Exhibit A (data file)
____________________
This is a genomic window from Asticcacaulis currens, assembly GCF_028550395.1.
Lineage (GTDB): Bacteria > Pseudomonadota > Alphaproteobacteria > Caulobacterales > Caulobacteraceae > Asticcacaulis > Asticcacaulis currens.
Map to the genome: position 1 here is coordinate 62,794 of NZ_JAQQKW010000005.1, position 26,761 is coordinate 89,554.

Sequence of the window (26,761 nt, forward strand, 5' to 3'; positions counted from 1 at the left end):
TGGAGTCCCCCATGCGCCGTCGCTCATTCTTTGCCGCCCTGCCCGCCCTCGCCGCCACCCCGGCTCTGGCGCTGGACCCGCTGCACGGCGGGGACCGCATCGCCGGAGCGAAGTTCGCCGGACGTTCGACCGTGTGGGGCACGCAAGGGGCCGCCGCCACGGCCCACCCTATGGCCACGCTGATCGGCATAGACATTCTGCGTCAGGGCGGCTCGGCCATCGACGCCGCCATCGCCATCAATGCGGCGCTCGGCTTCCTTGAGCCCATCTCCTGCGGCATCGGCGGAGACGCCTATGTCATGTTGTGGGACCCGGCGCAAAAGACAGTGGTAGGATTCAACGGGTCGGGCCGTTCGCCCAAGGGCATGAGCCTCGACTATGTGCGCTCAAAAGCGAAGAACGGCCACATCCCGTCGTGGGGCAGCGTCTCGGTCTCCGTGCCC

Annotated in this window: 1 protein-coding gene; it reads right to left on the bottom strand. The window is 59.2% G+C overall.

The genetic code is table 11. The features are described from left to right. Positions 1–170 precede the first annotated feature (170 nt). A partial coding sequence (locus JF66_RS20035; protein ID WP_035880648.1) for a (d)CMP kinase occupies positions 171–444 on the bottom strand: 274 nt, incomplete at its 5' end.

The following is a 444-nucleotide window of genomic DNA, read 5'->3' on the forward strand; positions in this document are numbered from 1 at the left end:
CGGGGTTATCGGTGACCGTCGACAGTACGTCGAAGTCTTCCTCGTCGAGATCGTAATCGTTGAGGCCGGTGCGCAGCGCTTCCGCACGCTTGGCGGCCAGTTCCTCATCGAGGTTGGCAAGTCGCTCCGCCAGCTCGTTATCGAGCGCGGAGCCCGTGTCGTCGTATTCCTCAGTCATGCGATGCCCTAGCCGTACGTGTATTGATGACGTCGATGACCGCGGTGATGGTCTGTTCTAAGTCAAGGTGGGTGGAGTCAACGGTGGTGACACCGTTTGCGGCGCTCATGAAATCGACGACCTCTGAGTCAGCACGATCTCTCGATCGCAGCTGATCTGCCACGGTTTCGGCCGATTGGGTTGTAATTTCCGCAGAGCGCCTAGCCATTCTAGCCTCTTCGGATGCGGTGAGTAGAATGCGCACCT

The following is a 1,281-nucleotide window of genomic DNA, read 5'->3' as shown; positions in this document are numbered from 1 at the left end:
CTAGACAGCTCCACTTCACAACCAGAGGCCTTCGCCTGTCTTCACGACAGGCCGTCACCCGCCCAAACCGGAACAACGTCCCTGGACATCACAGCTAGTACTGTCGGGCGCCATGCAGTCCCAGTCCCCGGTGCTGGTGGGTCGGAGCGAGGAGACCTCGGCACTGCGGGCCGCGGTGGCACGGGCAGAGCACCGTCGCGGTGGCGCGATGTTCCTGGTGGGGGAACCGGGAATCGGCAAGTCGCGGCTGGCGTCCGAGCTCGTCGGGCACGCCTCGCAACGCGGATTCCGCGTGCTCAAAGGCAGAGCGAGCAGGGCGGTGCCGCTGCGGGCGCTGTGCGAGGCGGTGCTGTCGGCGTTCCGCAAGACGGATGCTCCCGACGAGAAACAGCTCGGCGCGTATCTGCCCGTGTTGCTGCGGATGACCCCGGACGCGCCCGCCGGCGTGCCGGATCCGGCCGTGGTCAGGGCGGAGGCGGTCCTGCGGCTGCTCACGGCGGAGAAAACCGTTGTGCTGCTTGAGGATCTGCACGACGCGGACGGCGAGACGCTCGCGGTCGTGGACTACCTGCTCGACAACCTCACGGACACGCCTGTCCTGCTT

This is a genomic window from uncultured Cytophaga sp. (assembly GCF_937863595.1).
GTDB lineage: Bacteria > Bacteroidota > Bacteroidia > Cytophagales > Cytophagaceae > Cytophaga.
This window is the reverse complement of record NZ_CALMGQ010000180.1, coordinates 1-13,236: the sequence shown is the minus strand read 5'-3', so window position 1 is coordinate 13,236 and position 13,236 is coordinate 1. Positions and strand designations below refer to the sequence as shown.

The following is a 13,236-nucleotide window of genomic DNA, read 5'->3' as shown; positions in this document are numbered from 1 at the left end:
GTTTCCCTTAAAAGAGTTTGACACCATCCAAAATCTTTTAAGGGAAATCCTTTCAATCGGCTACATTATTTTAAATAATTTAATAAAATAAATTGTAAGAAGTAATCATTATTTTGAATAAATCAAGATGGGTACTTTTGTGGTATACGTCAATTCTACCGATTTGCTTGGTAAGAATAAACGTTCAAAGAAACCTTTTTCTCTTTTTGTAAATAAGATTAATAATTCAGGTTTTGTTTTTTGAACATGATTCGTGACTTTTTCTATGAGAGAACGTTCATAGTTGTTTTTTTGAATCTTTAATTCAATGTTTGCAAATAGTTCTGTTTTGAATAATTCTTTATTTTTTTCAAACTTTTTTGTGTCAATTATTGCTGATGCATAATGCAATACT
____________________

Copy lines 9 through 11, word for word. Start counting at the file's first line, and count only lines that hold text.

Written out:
CGGGGTTATCGGTGACCGTCGACAGTACGTCGAAGTCTTCCTCGTCGAGATCGTAATCGTTGAGGCCGGTGCGCAGCGCTTCCGCACGCTTGGCGGCCAGTTCCTCATCGAGGTTGGCAAGTCGCTCCGCCAGCTCGTTATCGAGCGCGGAGCCCGTGTCGTCGTATTCCTCAGTCATGCGATGCCCTAGCCGTACGTGTATTGATGACGTCGATGACCGCGGTGATGGTCTGTTCTAAGTCAAGGTGGGTGGAGTCAACGGTGGTGACACCGTTTGCGGCGCTCATGAAATCGACGACCTCTGAGTCAGCACGATCTCTCGATCGCAGCTGATCTGCCACGGTTTCGGCCGATTGGGTTGTAATTTCCGCAGAGCGCCTAGCCATTCTAGCCTCTTCGGATGCGGTGAGTAGAATGCGCACCT

The following is a 1,281-nucleotide window of genomic DNA, read 5'->3' as shown; positions in this document are numbered from 1 at the left end:
CTAGACAGCTCCACTTCACAACCAGAGGCCTTCGCCTGTCTTCACGACAGGCCGTCACCCGCCCAAACCGGAACAACGTCCCTGGACATCACAGCTAGTACTGTCGGGCGCCATGCAGTCCCAGTCCCCGGTGCTGGTGGGTCGGAGCGAGGAGACCTCGGCACTGCGGGCCGCGGTGGCACGGGCAGAGCACCGTCGCGGTGGCGCGATGTTCCTGGTGGGGGAACCGGGAATCGGCAAGTCGCGGCTGGCGTCCGAGCTCGTCGGGCACGCCTCGCAACGCGGATTCCGCGTGCTCAAAGGCAGAGCGAGCAGGGCGGTGCCGCTGCGGGCGCTGTGCGAGGCGGTGCTGTCGGCGTTCCGCAAGACGGATGCTCCCGACGAGAAACAGCTCGGCGCGTATCTGCCCGTGTTGCTGCGGATGACCCCGGACGCGCCCGCCGGCGTGCCGGATCCGGCCGTGGTCAGGGCGGAGGCGGTCCTGCGGCTGCTCACGGCGGAGAAAACCGTTGTGCTGCTTGAGGATCTGCACGACGCGGACGGCGAGACGCTCGCGGTCGTGGACTACCTGCTCGACAACCTCACGGACACGCCTGTCCTGCTT